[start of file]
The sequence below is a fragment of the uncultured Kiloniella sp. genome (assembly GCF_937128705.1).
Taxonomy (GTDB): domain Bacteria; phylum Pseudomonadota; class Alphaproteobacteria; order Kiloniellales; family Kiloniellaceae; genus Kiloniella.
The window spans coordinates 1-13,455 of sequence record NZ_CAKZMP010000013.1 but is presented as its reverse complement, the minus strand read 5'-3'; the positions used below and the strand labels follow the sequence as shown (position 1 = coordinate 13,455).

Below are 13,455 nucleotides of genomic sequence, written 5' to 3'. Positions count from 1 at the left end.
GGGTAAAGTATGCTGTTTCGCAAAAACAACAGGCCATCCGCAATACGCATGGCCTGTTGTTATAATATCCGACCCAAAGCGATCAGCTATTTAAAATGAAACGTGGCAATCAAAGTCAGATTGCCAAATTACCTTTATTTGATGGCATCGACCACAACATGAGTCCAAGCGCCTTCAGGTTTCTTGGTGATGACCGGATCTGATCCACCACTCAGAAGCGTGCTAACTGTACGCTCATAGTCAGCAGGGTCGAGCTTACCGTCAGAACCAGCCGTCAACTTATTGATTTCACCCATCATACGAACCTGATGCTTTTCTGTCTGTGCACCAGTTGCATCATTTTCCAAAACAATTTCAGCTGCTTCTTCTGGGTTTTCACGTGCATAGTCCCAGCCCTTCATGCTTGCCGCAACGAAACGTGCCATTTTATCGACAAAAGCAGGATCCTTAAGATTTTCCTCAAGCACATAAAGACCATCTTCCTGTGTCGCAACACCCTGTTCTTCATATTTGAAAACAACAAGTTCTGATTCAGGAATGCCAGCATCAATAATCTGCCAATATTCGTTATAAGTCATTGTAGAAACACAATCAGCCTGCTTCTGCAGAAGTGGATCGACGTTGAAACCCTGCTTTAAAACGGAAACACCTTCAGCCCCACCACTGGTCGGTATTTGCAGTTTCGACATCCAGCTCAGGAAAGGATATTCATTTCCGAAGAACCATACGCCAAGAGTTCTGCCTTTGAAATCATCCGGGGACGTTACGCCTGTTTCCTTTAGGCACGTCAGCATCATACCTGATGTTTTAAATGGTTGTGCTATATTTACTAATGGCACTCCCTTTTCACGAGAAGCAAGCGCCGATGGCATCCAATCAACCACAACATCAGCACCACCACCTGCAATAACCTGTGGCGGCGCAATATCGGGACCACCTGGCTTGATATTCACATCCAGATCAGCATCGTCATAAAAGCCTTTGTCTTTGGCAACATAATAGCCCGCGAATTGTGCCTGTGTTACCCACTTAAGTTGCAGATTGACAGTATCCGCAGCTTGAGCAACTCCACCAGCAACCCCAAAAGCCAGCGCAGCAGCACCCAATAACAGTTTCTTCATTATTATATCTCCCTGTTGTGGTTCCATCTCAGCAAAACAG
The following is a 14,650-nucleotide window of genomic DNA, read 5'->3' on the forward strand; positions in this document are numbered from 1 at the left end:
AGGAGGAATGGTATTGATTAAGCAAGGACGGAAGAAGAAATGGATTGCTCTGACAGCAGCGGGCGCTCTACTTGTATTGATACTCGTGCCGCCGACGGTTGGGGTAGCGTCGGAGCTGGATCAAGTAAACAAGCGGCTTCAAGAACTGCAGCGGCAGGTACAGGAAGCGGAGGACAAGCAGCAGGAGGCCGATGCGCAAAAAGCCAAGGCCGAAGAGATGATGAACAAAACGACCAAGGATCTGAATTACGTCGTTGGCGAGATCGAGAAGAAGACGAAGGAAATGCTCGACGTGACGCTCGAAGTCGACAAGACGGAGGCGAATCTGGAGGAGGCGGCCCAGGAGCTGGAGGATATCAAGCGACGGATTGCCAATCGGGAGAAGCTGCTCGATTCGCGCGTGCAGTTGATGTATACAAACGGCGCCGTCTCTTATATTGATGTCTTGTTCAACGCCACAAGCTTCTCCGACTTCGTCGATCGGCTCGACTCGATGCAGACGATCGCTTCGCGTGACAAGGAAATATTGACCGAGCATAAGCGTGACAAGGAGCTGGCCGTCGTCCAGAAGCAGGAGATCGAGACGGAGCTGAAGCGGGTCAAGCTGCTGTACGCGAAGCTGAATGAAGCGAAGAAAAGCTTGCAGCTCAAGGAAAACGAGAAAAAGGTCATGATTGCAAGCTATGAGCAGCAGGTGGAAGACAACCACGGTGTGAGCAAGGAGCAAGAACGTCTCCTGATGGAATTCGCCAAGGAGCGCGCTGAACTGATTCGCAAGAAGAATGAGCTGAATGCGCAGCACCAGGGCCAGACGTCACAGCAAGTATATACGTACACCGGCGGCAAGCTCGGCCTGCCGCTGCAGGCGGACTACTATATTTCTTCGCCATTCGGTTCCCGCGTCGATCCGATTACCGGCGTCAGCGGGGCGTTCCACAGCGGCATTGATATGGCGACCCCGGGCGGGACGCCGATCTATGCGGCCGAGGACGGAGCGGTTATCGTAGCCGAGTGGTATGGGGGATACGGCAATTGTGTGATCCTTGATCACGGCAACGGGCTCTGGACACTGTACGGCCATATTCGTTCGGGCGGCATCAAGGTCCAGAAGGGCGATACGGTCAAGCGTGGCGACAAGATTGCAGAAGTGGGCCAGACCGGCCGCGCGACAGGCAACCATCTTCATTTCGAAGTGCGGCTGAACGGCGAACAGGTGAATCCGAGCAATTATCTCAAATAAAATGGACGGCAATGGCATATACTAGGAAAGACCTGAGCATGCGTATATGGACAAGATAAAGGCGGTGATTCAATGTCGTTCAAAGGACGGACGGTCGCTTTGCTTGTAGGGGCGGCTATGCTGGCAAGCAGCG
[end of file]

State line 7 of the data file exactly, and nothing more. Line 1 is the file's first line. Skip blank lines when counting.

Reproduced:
AGGAGGAATGGTATTGATTAAGCAAGGACGGAAGAAGAAATGGATTGCTCTGACAGCAGCGGGCGCTCTACTTGTATTGATACTCGTGCCGCCGACGGTTGGGGTAGCGTCGGAGCTGGATCAAGTAAACAAGCGGCTTCAAGAACTGCAGCGGCAGGTACAGGAAGCGGAGGACAAGCAGCAGGAGGCCGATGCGCAAAAAGCCAAGGCCGAAGAGATGATGAACAAAACGACCAAGGATCTGAATTACGTCGTTGGCGAGATCGAGAAGAAGACGAAGGAAATGCTCGACGTGACGCTCGAAGTCGACAAGACGGAGGCGAATCTGGAGGAGGCGGCCCAGGAGCTGGAGGATATCAAGCGACGGATTGCCAATCGGGAGAAGCTGCTCGATTCGCGCGTGCAGTTGATGTATACAAACGGCGCCGTCTCTTATATTGATGTCTTGTTCAACGCCACAAGCTTCTCCGACTTCGTCGATCGGCTCGACTCGATGCAGACGATCGCTTCGCGTGACAAGGAAATATTGACCGAGCATAAGCGTGACAAGGAGCTGGCCGTCGTCCAGAAGCAGGAGATCGAGACGGAGCTGAAGCGGGTCAAGCTGCTGTACGCGAAGCTGAATGAAGCGAAGAAAAGCTTGCAGCTCAAGGAAAACGAGAAAAAGGTCATGATTGCAAGCTATGAGCAGCAGGTGGAAGACAACCACGGTGTGAGCAAGGAGCAAGAACGTCTCCTGATGGAATTCGCCAAGGAGCGCGCTGAACTGATTCGCAAGAAGAATGAGCTGAATGCGCAGCACCAGGGCCAGACGTCACAGCAAGTATATACGTACACCGGCGGCAAGCTCGGCCTGCCGCTGCAGGCGGACTACTATATTTCTTCGCCATTCGGTTCCCGCGTCGATCCGATTACCGGCGTCAGCGGGGCGTTCCACAGCGGCATTGATATGGCGACCCCGGGCGGGACGCCGATCTATGCGGCCGAGGACGGAGCGGTTATCGTAGCCGAGTGGTATGGGGGATACGGCAATTGTGTGATCCTTGATCACGGCAACGGGCTCTGGACACTGTACGGCCATATTCGTTCGGGCGGCATCAAGGTCCAGAAGGGCGATACGGTCAAGCGTGGCGACAAGATTGCAGAAGTGGGCCAGACCGGCCGCGCGACAGGCAACCATCTTCATTTCGAAGTGCGGCTGAACGGCGAACAGGTGAATCCGAGCAATTATCTCAAATAAAATGGACGGCAATGGCATATACTAGGAAAGACCTGAGCATGCGTATATGGACAAGATAAAGGCGGTGATTCAATGTCGTTCAAAGGACGGACGGTCGCTTTGCTTGTAGGGGCGGCTATGCTGGCAAGCAGCG